Flutter NoSQL Database – SEMBAST Tutorial (w/ BLoC)


Persistently storing data in Flutter is not one of the easiest experiences if you're just starting out. If you want to move beyond simple "Preferences", which are only key - value pairs, you are probably looking at a library like SQFLite. The problem with this library is that it's very low level and maybe you really don't need to use structured data. What about NoSQL in Flutter?

In this tutorial you're going to learn about SEMBAST (Simple Embedded Application Store) which is a very powerful, yet simple to use library for storing, querying, ordering, paginating and even encrypting data.

Importing packages

Before we can start working with the SEMBAST library, we need to add it and also some other libraries to our pubspec.yaml file. Because we don't want to end up with spaghetti code, we are going to use BLoC for state management. You can, however, obviously use any kind of state management pattern in your projects.


    sdk: flutter
  sembast: ^1.15.1
  path_provider: ^0.5.0+1
  # Used for BLoC state management
  flutter_bloc: ^0.9.1
  equatable: ^0.2.3

Building the data layer

Like most of the database libraries out there, SEMBAST needs to be opened before we can use it to store or retrieve data. This is so that the library can establish a connection with afile on the persistent storage in which all of the data is stored.

Opening a database 🚪🔓

We are going to create an AppDatabase class to hold all of the database opening logic. One more thing about a database being opened - it needs to happen only once. For that reason,  AppDatabase class will be a singleton - a class with only a single instance. Singleton is a design pattern which makes sure we can very simply access an instance of a class, while ensuring that there can be only one instance of a given type.


import 'dart:async';

import 'package:path/path.dart';
import 'package:path_provider/path_provider.dart';
import 'package:sembast/sembast.dart';
import 'package:sembast/sembast_io.dart';

class AppDatabase {
  // Singleton instance
  static final AppDatabase _singleton = AppDatabase._();

  // Singleton accessor
  static AppDatabase get instance => _singleton;

  // Completer is used for transforming synchronous code into asynchronous code.
  Completer<Database> _dbOpenCompleter;

  // A private constructor. Allows us to create instances of AppDatabase
  // only from within the AppDatabase class itself.

  // Sembast database object
  Database _database;

  // Database object accessor
  Future<Database> get database async {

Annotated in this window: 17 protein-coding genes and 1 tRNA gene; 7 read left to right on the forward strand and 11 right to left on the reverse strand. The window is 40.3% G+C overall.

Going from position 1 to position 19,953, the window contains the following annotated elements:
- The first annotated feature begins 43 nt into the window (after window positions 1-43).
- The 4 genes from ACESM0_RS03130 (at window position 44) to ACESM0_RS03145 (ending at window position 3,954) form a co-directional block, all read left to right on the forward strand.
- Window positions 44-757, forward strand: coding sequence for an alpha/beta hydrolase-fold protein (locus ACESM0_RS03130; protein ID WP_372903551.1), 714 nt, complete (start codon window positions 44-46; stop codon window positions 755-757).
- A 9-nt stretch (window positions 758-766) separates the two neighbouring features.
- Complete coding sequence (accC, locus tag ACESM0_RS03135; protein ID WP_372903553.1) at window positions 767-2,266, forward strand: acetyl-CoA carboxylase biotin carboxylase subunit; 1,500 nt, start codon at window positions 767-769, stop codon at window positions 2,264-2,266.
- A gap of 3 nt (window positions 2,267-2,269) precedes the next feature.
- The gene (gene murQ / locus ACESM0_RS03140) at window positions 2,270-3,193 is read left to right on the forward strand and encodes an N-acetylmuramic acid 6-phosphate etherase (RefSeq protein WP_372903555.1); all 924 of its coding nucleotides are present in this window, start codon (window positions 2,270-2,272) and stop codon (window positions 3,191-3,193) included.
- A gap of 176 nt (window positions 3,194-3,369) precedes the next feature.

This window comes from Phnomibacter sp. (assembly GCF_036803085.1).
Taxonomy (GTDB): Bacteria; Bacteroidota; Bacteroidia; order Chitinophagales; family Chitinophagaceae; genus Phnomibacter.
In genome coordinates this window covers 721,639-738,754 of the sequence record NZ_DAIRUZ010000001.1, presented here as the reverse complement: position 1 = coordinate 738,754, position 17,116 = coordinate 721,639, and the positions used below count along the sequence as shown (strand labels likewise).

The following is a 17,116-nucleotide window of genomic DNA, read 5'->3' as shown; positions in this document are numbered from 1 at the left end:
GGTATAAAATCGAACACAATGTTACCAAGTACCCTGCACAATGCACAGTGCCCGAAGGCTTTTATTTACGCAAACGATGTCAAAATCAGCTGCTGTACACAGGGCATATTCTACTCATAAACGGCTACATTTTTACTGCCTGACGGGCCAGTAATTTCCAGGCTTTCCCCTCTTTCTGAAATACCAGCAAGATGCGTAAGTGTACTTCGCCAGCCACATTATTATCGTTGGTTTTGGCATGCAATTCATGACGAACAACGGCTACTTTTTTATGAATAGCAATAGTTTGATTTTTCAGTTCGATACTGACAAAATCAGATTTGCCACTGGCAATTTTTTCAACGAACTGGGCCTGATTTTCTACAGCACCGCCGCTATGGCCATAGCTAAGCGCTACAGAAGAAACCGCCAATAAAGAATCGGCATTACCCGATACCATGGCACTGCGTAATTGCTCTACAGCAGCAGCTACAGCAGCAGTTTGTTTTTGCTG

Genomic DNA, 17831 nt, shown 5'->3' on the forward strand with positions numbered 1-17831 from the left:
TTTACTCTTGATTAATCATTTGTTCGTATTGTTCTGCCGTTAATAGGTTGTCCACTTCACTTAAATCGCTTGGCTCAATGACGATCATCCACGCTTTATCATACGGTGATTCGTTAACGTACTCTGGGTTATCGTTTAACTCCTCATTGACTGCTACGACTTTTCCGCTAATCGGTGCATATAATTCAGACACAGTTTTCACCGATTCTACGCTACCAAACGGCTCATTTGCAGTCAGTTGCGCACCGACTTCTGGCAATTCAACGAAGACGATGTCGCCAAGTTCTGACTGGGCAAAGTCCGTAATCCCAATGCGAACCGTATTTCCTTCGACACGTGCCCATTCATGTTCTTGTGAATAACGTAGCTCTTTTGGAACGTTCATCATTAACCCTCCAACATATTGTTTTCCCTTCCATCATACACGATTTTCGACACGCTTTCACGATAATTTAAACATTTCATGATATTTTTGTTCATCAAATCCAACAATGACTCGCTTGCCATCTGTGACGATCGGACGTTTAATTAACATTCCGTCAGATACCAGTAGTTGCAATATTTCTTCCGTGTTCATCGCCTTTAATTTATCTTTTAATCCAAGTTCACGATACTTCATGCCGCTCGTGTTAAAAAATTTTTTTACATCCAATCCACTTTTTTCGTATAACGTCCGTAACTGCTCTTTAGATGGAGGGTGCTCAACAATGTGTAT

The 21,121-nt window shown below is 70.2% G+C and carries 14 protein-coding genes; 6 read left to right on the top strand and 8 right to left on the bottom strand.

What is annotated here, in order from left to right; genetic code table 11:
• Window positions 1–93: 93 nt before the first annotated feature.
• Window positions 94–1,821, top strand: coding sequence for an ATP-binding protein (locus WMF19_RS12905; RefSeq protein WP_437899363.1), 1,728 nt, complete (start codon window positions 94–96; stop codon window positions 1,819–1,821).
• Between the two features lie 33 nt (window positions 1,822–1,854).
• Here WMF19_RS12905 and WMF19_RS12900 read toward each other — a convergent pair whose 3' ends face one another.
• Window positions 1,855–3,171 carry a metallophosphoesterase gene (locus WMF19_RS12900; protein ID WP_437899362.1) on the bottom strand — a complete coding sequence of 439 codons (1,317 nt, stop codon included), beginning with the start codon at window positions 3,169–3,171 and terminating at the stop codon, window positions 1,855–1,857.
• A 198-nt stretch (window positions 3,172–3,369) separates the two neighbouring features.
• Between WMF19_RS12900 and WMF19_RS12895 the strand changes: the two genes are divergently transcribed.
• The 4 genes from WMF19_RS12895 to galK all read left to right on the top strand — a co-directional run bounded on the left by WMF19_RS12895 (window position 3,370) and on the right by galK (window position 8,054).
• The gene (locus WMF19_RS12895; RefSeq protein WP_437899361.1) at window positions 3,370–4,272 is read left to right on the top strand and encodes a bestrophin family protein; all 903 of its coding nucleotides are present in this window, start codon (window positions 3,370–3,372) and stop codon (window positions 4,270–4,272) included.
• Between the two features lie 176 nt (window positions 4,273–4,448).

// If completer is null, AppDatabaseClass is newly instantiated, so database is not yet opened
    if (_dbOpenCompleter == null) {
      _dbOpenCompleter = Completer();
      // Calling _openDatabase will also complete the completer with database instance
    // If the database is already opened, awaiting the future will happen instantly.
    // Otherwise, awaiting the returned future will take some time - until complete() is called
    // on the Completer in _openDatabase() below.
    return _dbOpenCompleter.future;

  Future _openDatabase() async {
    // Get a platform-specific directory where persistent app data can be stored
    final appDocumentDir = await getApplicationDocumentsDirectory();
    // Path with the form: /platform-specific-directory/demo.db
    final dbPath = join(appDocumentDir.path, 'demo.db');

    final database = await databaseFactoryIo.openDatabase(dbPath);
    // Any code awaiting the Completer's future will now start executing

We want to be able to return the newly opened Database instance. However, once the database is already opened (if we call the database getter for the second time),  we don't want to open the database for the second time! What we want to do is to return the already opened instance.

The catch is that opening a database is an asynchronous operation - it takes some time. Therefore, the database getter must  return a Future.  How can we then await the database to be opened the first time the getter is called and then return the already opened instance on subsequent calls?

We can use a Completer. It's a class for making and storing our own Futures and we want precisely that.

Creating a model class 🍎🍌🥝

Once we have the low-level database class finished, we want to move on to writing a Data Access Object which can be used to actually facilitate the CRUD (create, read, update, delete) operations. The problem is, we currently don't have anything to store in the database.

In this tutorial, we are going to build an app displaying a list of fruits. Let's create a Fruit class! SEMBAST stores data as JSON strings, so we need to have a way to convert Fruit objects to Map<String, dynamic> - converting from Map to JSON is handled directly by SEMBAST.